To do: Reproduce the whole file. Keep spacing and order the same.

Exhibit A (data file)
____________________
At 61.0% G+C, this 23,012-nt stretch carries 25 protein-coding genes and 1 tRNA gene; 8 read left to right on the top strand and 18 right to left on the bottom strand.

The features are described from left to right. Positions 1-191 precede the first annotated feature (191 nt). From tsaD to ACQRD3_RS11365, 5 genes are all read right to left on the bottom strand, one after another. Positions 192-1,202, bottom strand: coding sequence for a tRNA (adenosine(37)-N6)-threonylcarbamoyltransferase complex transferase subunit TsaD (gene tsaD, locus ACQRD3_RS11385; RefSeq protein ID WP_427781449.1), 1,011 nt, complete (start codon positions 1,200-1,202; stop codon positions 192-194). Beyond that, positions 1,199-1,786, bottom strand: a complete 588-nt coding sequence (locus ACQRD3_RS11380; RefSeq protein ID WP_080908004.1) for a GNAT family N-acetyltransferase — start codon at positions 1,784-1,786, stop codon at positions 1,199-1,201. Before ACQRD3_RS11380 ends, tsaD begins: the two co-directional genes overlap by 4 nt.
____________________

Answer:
At 61.0% G+C, this 23,012-nt stretch carries 25 protein-coding genes and 1 tRNA gene; 8 read left to right on the top strand and 18 right to left on the bottom strand.

The features are described from left to right. Positions 1-191 precede the first annotated feature (191 nt). From tsaD to ACQRD3_RS11365, 5 genes are all read right to left on the bottom strand, one after another. Positions 192-1,202, bottom strand: coding sequence for a tRNA (adenosine(37)-N6)-threonylcarbamoyltransferase complex transferase subunit TsaD (gene tsaD, locus ACQRD3_RS11385; RefSeq protein ID WP_427781449.1), 1,011 nt, complete (start codon positions 1,200-1,202; stop codon positions 192-194). Beyond that, positions 1,199-1,786, bottom strand: a complete 588-nt coding sequence (locus ACQRD3_RS11380; RefSeq protein ID WP_080908004.1) for a GNAT family N-acetyltransferase — start codon at positions 1,784-1,786, stop codon at positions 1,199-1,201. Before ACQRD3_RS11380 ends, tsaD begins: the two co-directional genes overlap by 4 nt.